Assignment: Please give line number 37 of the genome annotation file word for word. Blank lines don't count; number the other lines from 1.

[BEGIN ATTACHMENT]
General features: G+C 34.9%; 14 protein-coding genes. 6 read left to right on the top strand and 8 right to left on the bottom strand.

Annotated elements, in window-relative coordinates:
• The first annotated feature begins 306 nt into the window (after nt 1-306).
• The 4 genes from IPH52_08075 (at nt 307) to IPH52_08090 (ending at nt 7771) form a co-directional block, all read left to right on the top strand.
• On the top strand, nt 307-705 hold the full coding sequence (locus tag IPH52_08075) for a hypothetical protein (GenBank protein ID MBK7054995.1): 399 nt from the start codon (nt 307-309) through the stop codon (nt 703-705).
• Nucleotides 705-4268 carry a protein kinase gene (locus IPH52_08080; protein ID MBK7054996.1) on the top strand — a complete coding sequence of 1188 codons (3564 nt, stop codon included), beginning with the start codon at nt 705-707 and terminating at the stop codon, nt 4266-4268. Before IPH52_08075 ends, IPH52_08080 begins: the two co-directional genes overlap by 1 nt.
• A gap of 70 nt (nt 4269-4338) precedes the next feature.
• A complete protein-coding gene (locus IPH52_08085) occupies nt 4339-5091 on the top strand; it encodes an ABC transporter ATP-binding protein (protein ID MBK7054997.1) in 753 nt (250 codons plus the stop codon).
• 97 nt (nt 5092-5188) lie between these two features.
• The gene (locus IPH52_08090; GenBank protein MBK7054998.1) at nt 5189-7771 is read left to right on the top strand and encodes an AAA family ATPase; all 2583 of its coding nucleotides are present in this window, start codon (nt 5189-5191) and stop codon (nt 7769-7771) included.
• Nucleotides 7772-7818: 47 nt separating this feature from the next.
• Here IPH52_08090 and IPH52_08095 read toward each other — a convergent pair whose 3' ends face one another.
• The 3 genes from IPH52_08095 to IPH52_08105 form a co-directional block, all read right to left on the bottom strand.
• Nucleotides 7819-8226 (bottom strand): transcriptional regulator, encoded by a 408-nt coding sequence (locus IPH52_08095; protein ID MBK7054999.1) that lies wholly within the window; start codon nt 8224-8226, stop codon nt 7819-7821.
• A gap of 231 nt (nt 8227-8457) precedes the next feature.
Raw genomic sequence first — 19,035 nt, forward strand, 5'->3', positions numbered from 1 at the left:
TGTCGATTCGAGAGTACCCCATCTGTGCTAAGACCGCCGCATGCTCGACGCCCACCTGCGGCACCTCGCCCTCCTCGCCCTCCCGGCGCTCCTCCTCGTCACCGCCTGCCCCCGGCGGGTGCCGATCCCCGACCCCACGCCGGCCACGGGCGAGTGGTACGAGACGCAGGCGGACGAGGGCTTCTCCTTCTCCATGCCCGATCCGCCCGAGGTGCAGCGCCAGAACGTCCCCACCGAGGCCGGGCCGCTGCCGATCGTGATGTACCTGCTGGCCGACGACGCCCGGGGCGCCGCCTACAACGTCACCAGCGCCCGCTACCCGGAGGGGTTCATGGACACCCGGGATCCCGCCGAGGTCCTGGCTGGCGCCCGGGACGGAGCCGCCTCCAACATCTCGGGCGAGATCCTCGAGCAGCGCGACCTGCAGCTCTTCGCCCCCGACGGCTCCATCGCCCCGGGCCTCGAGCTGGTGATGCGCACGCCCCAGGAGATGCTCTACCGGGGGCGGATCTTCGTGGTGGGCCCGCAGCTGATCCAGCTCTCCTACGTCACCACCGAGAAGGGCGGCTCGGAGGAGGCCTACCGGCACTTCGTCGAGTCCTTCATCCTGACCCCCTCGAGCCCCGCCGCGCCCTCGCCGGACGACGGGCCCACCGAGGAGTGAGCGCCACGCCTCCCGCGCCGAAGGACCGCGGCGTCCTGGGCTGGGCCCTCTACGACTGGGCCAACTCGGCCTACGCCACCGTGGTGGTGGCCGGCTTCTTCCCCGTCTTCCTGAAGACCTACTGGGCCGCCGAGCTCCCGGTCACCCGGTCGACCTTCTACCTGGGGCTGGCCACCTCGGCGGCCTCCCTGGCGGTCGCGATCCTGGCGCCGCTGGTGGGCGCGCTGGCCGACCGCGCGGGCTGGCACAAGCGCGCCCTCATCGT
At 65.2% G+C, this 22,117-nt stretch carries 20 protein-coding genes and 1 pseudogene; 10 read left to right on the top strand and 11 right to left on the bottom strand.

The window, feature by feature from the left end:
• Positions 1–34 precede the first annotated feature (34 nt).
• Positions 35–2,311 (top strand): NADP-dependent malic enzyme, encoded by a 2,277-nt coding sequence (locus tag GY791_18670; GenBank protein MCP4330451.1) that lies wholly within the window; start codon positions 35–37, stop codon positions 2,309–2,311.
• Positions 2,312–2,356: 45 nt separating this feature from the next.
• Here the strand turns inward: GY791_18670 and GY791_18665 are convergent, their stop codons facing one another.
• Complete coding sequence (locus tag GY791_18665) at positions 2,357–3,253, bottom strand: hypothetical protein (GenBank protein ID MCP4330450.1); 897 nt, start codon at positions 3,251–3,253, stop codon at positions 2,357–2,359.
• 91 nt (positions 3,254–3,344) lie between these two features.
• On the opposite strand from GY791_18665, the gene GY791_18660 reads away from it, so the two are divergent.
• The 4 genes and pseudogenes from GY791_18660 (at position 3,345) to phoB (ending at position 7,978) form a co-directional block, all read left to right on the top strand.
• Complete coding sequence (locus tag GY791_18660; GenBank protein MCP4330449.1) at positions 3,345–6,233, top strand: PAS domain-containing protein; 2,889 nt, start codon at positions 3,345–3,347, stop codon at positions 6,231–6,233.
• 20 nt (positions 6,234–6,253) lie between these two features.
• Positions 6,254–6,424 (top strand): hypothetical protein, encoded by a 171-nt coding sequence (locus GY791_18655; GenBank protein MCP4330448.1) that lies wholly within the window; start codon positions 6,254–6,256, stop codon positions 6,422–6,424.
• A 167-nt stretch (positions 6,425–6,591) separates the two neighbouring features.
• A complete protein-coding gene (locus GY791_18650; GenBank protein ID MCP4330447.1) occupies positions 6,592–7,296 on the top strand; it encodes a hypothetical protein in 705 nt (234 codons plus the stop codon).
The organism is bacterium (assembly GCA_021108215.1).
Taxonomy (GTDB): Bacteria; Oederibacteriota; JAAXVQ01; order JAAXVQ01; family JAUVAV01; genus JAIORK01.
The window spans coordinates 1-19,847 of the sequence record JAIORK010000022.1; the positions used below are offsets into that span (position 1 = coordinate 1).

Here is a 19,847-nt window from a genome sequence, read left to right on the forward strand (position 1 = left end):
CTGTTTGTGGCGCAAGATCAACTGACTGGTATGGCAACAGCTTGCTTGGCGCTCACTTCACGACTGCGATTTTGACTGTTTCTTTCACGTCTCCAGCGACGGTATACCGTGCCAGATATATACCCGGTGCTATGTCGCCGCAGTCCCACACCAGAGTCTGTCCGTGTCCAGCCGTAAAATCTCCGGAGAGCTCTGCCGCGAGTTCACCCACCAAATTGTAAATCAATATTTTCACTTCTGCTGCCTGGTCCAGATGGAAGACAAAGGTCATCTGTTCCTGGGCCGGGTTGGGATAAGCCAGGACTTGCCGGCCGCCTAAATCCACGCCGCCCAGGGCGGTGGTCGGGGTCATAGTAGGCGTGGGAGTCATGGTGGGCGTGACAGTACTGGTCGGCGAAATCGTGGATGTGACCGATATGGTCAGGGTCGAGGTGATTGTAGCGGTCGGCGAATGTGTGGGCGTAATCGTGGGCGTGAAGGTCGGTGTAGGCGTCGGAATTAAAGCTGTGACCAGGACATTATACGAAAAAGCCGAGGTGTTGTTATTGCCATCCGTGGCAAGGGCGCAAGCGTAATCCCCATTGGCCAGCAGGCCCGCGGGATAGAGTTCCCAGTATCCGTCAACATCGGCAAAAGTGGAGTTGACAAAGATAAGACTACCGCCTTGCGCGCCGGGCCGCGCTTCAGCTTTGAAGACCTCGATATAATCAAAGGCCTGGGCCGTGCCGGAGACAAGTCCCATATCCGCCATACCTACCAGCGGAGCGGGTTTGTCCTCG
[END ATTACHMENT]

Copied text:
CTGTTTGTGGCGCAAGATCAACTGACTGGTATGGCAACAGCTTGCTTGGCGCTCACTTCACGACTGCGATTTTGACTGTTTCTTTCACGTCTCCAGCGACGGTATACCGTGCCAGATATATACCCGGTGCTATGTCGCCGCAGTCCCACACCAGAGTCTGTCCGTGTCCAGCCGTAAAATCTCCGGAGAGCTCTGCCGCGAGTTCACCCACCAAATTGTAAATCAATATTTTCACTTCTGCTGCCTGGTCCAGATGGAAGACAAAGGTCATCTGTTCCTGGGCCGGGTTGGGATAAGCCAGGACTTGCCGGCCGCCTAAATCCACGCCGCCCAGGGCGGTGGTCGGGGTCATAGTAGGCGTGGGAGTCATGGTGGGCGTGACAGTACTGGTCGGCGAAATCGTGGATGTGACCGATATGGTCAGGGTCGAGGTGATTGTAGCGGTCGGCGAATGTGTGGGCGTAATCGTGGGCGTGAAGGTCGGTGTAGGCGTCGGAATTAAAGCTGTGACCAGGACATTATACGAAAAAGCCGAGGTGTTGTTATTGCCATCCGTGGCAAGGGCGCAAGCGTAATCCCCATTGGCCAGCAGGCCCGCGGGATAGAGTTCCCAGTATCCGTCAACATCGGCAAAAGTGGAGTTGACAAAGATAAGACTACCGCCTTGCGCGCCGGGCCGCGCTTCAGCTTTGAAGACCTCGATATAATCAAAGGCCTGGGCCGTGCCGGAGACAAGTCCCATATCCGCCATACCTACCAGCGGAGCGGGTTTGTCCTCG